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The rose can also emblematically represent secrecy, and we see the phrase "sub rosa" which is Latin for "under the rose" used to denote secrecy or confidentiality. When assembled, if it was to be understood that anything said in the meeting was to never be repeated elsewhere, the Romans would hang roses from, or paint them on, the ceiling above the table - "sub rosa". The use of the rose as a symbol for secrecy goes back to ancient Greek and Egyptian mythology, where the rose was also a symbol for the god Horus (son of Isis). Although Horus was the sky god, represented by a man with a falcon for a head, he was sometimes represented as a child. In Egyptian artwork, the child was often represented by a naked child with his finger on his mouth as if sucking on it, to denote youth, but the Greeks misunderstood this gesture to mean "secrecy". The Greek's translated the name of Horus to which they now have the Harpocrates, the god of silence. It was adapted in Greek lore that Aphrodite gave her son, Eros (or Cupid), a rose. He in turn gave this rose to Harpocrates, god of silence, as a bribe to make sure that the indiscretions of the gods and goddesses were kept "under wraps", concealed. Harpocrates was often represented as a chubby infant with a finger to his mouth.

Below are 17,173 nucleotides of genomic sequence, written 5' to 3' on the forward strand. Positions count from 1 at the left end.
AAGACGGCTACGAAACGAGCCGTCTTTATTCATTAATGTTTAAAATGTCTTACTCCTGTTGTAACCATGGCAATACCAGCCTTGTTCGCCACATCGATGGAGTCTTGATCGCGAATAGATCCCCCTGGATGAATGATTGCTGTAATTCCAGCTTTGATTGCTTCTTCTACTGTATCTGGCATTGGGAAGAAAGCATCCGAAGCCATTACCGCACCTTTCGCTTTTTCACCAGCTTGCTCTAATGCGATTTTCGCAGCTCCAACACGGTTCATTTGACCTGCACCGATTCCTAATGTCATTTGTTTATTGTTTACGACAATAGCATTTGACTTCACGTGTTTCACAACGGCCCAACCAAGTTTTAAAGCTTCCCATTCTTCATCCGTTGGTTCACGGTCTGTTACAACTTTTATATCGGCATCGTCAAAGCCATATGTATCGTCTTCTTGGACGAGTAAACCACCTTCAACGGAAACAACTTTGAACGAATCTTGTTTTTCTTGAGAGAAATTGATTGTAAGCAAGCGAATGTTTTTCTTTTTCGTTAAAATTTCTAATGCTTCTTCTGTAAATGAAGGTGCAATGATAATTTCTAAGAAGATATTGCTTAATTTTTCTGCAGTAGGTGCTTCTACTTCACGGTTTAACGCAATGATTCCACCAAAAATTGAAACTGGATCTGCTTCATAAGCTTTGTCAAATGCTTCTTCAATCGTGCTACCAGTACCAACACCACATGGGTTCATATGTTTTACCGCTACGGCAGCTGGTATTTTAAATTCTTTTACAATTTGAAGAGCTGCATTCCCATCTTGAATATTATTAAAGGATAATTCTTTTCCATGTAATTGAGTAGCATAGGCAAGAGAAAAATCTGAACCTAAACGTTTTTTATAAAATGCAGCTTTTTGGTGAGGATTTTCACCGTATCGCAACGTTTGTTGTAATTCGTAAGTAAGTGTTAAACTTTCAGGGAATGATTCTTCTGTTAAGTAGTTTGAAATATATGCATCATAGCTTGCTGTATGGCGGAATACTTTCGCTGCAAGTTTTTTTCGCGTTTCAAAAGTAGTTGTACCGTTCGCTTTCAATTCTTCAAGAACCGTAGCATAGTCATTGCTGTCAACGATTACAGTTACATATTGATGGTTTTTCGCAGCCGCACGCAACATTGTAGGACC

For the Secret Master, the candidate places two fingers to his lip and is told that his obligation "enjoins secrecy."
In the Royal Master's degree, in the Due-guard, placing the forefinger in the lip tells one's companion to keep silent
originally posted by: ElOmen
what i really want to know is if they make you do the hand gesture to the lips.(shhhh)